Navigating the New Normal: Trends in Fragmented Accommodation for Business Travelers


The landscape of business travel changes quicker than the seasons, and one trend has emerged as a game-changer: fragmented accommodation.

The days have passed since business travelers were confined to booking traditional hotels. In today's world, choice, flexibility, cost savings, and a personalized experience that aligns seamlessly with the modern traveler's expectations is key.

At GBTA Dallas Convention 2023, our moderator, Cheyenne Randolph, Customer Success Team Leader @ Corporate Traveler, spoke to panelists Yon Abad, VP Suppliers & Distribution @ Flight Centre Travel Group, Gus Vonderheide, VP Global Sales @ Hyatt, and Ches Goodman, Minor League Travel Assistant @ NY Mets, about the evolving needs of business travelers, and the rise of alternative accommodations.

Our big takeaways from this session were:

  • Allowing bleisure in your travel policy is an asset for hiring & retention. ​
  • Bleisure can help your business meet your vendor contract quotas & maximize the investment.​
  • Work with your travel team to incorporate a policy that excludes additional costs (extending on a weekend, additional family members, etc.) from business expenses and reporting.​
  • Ensure you have a duty of care plan for any accommodations not booked with your TMC.​

Travel trends have changed; are hotels keeping up?


venn diagrams showing travel trends pre-covid and separate venn diagram showing travel trends now


The rise of platforms like Airbnb, Vrbo, and has revolutionized how travelers book accommodations for their business travel. Business travelers can access various accommodation options through these platforms, from chic city apartments to cozy countryside cottages.

This trend has transformed business trips into unique, localized experiences, allowing travelers to integrate themselves into the culture of their destination.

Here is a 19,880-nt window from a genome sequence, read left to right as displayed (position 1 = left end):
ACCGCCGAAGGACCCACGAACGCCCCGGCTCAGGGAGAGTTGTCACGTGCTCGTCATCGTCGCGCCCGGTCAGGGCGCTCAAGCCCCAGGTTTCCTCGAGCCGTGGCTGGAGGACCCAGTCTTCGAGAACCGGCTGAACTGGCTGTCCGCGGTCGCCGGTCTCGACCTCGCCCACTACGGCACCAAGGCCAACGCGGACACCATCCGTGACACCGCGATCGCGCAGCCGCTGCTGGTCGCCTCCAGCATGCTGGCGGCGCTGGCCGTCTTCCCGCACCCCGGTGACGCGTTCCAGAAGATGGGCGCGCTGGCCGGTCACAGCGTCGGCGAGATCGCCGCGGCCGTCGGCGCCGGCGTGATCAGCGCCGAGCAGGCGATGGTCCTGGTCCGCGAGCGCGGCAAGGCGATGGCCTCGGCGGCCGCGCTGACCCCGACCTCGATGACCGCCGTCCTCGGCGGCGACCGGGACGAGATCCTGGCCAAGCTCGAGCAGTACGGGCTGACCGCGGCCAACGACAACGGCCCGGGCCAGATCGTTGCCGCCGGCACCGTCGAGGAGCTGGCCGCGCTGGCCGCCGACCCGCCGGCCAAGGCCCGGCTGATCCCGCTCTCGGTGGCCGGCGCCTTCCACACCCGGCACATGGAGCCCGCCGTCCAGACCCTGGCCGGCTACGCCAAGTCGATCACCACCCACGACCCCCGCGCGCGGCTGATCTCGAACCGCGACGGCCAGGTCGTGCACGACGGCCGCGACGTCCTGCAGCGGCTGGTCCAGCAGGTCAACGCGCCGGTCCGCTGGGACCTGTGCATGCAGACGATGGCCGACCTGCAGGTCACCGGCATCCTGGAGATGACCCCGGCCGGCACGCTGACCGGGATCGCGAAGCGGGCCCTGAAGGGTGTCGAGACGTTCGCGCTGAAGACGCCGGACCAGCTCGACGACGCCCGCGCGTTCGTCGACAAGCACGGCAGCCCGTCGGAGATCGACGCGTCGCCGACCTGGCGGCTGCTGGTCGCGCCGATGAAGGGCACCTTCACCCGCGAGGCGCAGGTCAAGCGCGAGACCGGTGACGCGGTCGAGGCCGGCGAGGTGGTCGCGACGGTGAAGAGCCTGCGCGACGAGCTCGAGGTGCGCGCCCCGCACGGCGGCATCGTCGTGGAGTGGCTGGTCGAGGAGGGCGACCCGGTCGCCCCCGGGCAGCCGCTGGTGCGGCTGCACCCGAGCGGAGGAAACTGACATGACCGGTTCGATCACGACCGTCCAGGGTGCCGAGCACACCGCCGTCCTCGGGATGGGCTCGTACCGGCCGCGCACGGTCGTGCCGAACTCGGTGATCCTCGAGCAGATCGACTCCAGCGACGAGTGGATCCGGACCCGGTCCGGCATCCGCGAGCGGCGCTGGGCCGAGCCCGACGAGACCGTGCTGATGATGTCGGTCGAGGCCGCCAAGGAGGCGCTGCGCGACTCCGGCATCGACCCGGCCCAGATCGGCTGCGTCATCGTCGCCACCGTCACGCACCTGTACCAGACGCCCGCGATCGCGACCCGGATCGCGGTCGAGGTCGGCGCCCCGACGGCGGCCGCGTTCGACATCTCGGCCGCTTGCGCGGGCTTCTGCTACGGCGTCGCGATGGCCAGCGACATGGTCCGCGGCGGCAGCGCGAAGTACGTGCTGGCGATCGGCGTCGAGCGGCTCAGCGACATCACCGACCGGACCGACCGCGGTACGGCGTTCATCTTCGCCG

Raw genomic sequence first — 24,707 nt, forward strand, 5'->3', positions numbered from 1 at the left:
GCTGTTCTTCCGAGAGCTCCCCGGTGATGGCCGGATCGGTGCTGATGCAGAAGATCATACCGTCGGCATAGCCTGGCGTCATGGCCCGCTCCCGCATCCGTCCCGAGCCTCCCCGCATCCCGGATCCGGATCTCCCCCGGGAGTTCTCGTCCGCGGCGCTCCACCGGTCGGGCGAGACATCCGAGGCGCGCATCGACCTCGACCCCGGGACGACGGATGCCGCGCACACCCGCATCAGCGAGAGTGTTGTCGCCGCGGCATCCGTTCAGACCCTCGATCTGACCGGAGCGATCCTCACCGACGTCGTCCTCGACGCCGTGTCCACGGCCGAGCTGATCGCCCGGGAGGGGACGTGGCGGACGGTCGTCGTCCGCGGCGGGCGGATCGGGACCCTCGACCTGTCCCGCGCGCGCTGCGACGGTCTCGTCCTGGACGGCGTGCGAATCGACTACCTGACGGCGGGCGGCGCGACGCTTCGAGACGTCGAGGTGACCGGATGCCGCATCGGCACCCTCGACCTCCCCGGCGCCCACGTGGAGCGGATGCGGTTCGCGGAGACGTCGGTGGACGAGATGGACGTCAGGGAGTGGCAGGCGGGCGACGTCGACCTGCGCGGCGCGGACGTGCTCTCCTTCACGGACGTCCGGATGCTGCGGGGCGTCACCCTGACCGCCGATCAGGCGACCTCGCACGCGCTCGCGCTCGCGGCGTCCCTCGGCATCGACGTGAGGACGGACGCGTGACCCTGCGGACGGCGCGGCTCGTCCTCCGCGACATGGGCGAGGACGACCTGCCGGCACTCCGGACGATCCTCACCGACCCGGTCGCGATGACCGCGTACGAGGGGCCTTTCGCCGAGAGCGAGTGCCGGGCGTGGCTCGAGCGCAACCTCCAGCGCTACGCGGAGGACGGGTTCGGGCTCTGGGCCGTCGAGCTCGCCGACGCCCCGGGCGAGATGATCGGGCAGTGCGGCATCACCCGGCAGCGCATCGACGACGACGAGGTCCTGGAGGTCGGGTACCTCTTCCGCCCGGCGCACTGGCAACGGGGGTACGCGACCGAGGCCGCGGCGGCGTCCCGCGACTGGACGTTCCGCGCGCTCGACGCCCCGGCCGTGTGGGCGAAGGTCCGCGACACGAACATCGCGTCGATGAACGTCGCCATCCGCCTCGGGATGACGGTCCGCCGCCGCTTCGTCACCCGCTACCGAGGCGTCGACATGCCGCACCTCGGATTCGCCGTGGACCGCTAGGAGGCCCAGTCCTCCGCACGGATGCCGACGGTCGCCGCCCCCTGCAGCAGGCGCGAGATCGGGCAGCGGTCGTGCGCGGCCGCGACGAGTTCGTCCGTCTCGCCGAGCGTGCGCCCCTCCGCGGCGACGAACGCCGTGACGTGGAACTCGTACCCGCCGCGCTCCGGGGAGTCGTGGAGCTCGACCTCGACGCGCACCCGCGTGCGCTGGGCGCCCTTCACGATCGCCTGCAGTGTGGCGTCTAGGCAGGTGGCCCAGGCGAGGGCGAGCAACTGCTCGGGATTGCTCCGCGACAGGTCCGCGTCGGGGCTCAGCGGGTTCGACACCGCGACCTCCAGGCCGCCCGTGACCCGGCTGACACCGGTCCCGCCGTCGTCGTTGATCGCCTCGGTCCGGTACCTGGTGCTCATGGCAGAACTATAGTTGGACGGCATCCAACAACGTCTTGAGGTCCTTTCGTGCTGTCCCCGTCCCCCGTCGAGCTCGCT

When faced with these options, travelers are encouraged to combine vacation time with their business trips, driving "bleisure" or "blended" travel to new heights. They're bringing their families, pets, friends, and enjoying that home-away-from-home feeling.


The pivot to serviced apartments

Serviced apartments provide the best of both worlds: the comforts of home and the conveniences of a hotel. These accommodations often come with housekeeping, concierge service, dining options, and space to work and relax. This trend is particularly beneficial for business travelers looking to balance work and leisure during their travels.

Many hotel chains, like Hyatt, saw this as an opportunity to pivot and launched their brand Hyatt House.


Bleisure travel - is it a win/win/win for businesses, travelers and accommodation suppliers?

The general consensus is "yes".

As business travelers adjust their needs and wants, hotel suppliers can offer new services and revenue chains. In longer-stay accommodation, a traveler might opt for fewer housekeeping visits, purchase from an on-property market or dining option, etc., which drives more revenue.

The travelers benefit from increased accessibility and service offerings, and suppliers can invest in diversifying their portfolios to fit. Win. Win.

But what about businesses?

Building blended travel into your company travel policy isn't just good for business. It's good for retention and to attract new talent. Flexible work environments and international working opportunities are increasingly attractive to prospective employees. Win. Win. Win.


Blended travel - who foots the bill?

Depending on the nature of your business, you might have it built into your policy that the company will take care of all the costs of long-term travel for business for your employee, and the cost of family members might fall on them. Or maybe the traveler is responsible for a portion of the accommodation on non-workdays and any additional travel in between.

Whichever way you choose to work it out, building the terms into your travel policy will make it crystal clear who covers what.